Sightless Summits conquers Mt. Everest

Helping a courageous blind U.S. Navy veteran climb the world’s tallest mountain was a family affair for Keith Hill of Farragut, and his wife, Karen Millsaps Hill, who went to Mt. Everest Base Camp (just under 18,000 feet above sea level) in Nepal (April 2-22) to support their son, 2004 FHS graduate Bryan Hill (pictured left at Base Camp) and the friend he’s assisting, former Naval Petty Officer Lonnie Bedwell (center) from Indiana, as Bryan and Bedwell sought to conquer mighty Mt. Everest on behalf of a cause he and friend, Michael Neal (right), co-founded called Sightless Summits. Needing about 13.5 hours from Mt. Everest Camp 4, “the High Camp,” which itself is more than 23,000 feet above sea level, to reach the 29,032-foot summit, Bryan, Bedwell and Neal did so “at 6:10 our time this morning,” Monday, May 22, Keith said in a phone interview that evening.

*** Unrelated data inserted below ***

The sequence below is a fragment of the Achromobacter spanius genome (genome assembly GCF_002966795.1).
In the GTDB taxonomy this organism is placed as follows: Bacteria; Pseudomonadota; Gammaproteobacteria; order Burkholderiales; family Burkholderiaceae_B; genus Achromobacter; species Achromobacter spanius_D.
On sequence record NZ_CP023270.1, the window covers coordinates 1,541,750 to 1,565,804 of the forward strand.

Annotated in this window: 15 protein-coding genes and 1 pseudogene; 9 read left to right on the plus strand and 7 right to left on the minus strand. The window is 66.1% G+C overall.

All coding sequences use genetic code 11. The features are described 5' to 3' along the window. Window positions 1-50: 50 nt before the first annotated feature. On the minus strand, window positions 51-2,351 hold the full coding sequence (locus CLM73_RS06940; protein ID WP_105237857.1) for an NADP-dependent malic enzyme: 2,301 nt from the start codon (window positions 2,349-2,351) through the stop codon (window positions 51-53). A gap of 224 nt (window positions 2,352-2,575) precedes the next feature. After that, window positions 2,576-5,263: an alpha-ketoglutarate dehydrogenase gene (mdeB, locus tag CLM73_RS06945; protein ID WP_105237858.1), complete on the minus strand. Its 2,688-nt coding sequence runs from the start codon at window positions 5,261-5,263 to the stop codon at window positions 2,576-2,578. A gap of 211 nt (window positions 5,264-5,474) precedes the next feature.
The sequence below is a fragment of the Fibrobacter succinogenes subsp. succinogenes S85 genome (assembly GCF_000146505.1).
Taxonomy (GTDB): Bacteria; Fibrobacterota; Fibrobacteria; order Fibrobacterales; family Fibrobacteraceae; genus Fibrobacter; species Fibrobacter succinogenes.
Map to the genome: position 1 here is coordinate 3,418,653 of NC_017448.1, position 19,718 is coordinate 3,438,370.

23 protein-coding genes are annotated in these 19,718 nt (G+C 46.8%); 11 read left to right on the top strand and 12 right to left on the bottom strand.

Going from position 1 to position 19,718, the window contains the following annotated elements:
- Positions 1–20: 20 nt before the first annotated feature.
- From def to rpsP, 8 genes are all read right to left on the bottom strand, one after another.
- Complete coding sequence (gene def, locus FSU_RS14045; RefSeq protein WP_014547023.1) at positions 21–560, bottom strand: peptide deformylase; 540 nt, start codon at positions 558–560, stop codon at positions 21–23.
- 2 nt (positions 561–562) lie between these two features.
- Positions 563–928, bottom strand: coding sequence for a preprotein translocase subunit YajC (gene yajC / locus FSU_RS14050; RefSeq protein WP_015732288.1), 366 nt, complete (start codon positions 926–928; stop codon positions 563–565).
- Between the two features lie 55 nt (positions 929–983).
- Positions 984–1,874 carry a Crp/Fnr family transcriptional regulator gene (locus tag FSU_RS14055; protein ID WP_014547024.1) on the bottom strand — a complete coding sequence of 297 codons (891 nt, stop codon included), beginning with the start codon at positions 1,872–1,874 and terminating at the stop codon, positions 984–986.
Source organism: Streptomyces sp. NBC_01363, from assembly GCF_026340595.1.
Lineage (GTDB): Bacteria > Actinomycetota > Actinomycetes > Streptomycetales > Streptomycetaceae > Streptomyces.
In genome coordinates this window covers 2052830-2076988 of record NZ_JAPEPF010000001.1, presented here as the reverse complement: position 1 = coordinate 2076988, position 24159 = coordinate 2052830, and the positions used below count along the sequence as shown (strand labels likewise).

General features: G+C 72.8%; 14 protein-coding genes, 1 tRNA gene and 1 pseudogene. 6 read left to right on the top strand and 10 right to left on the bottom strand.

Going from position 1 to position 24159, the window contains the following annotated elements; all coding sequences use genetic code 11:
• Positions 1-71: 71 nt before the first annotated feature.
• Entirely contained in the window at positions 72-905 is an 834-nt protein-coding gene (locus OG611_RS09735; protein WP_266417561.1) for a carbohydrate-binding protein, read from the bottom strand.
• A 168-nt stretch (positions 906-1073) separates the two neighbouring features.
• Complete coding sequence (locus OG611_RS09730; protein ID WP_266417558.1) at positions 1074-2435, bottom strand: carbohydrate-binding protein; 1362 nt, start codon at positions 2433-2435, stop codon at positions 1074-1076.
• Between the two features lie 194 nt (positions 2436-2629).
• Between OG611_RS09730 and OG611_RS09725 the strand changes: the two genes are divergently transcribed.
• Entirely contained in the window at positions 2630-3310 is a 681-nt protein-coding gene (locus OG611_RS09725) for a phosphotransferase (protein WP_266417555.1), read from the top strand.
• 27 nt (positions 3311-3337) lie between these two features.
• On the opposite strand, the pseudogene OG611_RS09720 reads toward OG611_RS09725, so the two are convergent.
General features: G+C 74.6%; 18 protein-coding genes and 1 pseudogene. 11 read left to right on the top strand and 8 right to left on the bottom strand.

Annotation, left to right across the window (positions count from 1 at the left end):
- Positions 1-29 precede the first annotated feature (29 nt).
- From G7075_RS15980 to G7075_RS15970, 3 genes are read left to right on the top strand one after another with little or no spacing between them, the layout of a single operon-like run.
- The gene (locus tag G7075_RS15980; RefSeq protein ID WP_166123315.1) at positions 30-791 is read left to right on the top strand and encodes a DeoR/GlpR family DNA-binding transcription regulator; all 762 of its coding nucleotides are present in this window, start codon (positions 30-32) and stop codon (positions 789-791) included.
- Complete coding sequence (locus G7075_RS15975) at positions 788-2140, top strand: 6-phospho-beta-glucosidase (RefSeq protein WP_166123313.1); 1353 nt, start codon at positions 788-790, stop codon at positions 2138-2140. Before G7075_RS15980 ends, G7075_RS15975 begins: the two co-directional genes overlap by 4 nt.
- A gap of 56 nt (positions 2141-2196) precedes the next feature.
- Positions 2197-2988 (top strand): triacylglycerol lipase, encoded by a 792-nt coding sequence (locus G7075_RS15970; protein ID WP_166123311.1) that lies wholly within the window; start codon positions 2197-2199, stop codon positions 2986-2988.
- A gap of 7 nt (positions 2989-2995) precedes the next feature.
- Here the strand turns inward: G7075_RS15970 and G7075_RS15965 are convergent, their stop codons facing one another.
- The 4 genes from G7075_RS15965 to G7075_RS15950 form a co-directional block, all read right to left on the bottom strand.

“Our son’s text at 6:10 this morning read, ‘Standing on top of the world, Everest summit.’” They were joined by professional mountain guide Ryan Waters “and a guy from Canada” to reach as a group of five, Keith confirmed. Meanwhile, Bedwell became just “the fourth blind person to summit Everest,” Keith said. Still seeking to climb, Bryan, Bedwell, Neal and the group sought to reach the peak of an adjacent mountain, Lhotse, “which is the fourth highest mountain in the world (27,940),” Keith said about their climb Tuesday, May 23 (after deadline). If that attempt was successful, Bedwell “will be the only blind person to do both mountains on the same climb,” Keith said. “Lonnie is doing what he does for the Blinded Veterans Association. ... Not long ago he kayaked 225 miles through the Grand Canyon.” Bryan, Bedwell and Neal have climbed other high mountains worldwide

“in training for summiting Everest and Lhotse this year,” Keith said.

Photo courtesy of Karen Millsaps Hill and Keith Hill